Harvard University

Harvard University was established in 1636 and is the oldest institution of higher learning in the United States. Harvard University is a private institution with an endowment of nearly $30 billion and annually attracts research grants from private and governmental sources. Harvard is divided into schools and research institutes. Among the most noteworthy for our purposes is the Harvard Medical School, Center for Astrophysics, Harvard School of Pubic Health, and the Radcliffe Institute for Advanced Study, and the Harvard School of Engineering and Applied Sciences. The Gazette publication covers Harvard as a whole. Each of the schools and institutes publish separate news releases and updates of their research, which may be accessed via their Web page. Media inquiries are welcome.

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Status shift for whale pelvic bones

For decades, scientists assumed that the relatively small pelvic bones found in whales were simple remnants of their land-dwelling past, "useless vestiges" that served no real purpose, akin to the human appendix or tailbone.

dateOct 29, 2014 in Evolution
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Measuring the mass of 'massless' electrons

(Phys.org)—Individual electrons in graphene are massless, but when they move together, it's a different story. Graphene, a one-atom-thick carbon sheet, has taken the world of physics by storm—in part, because its electrons ...

dateJun 23, 2014 in Nanophysics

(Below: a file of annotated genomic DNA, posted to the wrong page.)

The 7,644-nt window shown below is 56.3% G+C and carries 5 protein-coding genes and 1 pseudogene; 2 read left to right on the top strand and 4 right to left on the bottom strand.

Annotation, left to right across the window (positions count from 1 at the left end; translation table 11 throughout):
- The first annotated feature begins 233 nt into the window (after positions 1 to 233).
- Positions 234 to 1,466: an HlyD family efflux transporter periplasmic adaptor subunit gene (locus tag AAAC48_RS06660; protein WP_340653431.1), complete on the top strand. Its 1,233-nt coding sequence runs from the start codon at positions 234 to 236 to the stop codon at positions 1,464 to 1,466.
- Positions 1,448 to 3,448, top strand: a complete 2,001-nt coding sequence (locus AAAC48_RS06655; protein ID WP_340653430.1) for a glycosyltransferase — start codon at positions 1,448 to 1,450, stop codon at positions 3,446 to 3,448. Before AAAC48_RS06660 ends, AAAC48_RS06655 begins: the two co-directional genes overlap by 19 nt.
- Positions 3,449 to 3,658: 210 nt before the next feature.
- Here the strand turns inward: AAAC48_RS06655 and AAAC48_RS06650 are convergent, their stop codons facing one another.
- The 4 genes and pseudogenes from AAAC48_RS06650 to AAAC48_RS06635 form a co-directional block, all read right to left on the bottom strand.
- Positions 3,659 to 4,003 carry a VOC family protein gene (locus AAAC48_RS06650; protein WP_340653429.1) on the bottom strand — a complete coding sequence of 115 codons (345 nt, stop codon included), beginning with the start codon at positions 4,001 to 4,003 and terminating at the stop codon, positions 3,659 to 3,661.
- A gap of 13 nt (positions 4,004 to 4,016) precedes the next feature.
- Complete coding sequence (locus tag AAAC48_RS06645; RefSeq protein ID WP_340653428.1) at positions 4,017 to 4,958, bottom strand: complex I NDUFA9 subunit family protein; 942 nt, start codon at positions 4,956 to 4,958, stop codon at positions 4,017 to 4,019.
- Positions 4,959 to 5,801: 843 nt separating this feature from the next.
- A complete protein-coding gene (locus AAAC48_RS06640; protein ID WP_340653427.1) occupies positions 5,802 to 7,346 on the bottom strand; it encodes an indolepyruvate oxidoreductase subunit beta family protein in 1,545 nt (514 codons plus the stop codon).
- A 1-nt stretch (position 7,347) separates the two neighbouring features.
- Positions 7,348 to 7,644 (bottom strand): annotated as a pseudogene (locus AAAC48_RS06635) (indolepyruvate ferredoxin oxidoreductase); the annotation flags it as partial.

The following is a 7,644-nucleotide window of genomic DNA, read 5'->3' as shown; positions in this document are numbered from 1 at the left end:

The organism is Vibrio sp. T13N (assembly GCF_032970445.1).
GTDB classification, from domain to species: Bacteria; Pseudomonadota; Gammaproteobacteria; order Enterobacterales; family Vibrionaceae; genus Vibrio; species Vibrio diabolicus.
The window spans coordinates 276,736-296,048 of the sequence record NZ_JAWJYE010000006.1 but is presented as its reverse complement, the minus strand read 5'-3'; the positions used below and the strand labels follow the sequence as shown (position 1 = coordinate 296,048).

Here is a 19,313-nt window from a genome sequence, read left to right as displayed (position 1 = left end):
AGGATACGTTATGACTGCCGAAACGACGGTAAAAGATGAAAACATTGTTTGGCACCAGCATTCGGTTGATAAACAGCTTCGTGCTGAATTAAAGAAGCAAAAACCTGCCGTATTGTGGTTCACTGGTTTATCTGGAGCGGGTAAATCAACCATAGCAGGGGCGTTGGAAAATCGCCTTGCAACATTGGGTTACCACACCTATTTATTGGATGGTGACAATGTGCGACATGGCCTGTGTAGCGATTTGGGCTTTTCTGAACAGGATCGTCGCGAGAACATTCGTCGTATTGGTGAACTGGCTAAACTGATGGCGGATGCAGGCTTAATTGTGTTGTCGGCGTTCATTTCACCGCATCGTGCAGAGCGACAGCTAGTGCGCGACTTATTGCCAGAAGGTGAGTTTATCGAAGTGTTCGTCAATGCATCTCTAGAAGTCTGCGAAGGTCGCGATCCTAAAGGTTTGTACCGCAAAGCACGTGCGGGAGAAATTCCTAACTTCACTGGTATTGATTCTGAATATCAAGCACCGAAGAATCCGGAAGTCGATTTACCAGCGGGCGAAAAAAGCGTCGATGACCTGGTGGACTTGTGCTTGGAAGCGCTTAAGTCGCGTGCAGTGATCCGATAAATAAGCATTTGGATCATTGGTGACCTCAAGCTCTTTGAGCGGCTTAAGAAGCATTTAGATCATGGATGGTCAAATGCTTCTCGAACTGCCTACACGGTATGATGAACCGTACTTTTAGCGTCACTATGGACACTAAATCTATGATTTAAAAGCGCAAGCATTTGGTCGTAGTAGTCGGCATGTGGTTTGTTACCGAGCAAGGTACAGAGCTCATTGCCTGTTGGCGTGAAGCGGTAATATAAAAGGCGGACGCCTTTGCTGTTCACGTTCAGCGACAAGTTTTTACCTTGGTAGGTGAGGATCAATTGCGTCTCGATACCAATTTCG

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Climate engineering no longer on the fringe

When the National Academy of Sciences released a pair of reports earlier this month on geoengineering—deliberate intervention in the climate system to counter global warming—it moved discussion of the controversial topic ...

dateFeb 19, 2015 in Environment
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Adjusting Earth's thermostat, with caution

A vast majority of scientists believe that the Earth is warming at an unprecedented rate and that human activity is almost certainly the dominant cause. But on the topics of response and mitigation, there is far less consensus.

dateNov 17, 2014 in Earth Sciences
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New evidence on Neanderthal mixing

New research on a 45,000-year-old Siberian thighbone has narrowed the window of time when humans and Neanderthals interbred to between 50,000 and 60,000 years ago, and has shown that modern humans reached northern Eurasia ...

dateOct 23, 2014 in Archaeology & Fossils
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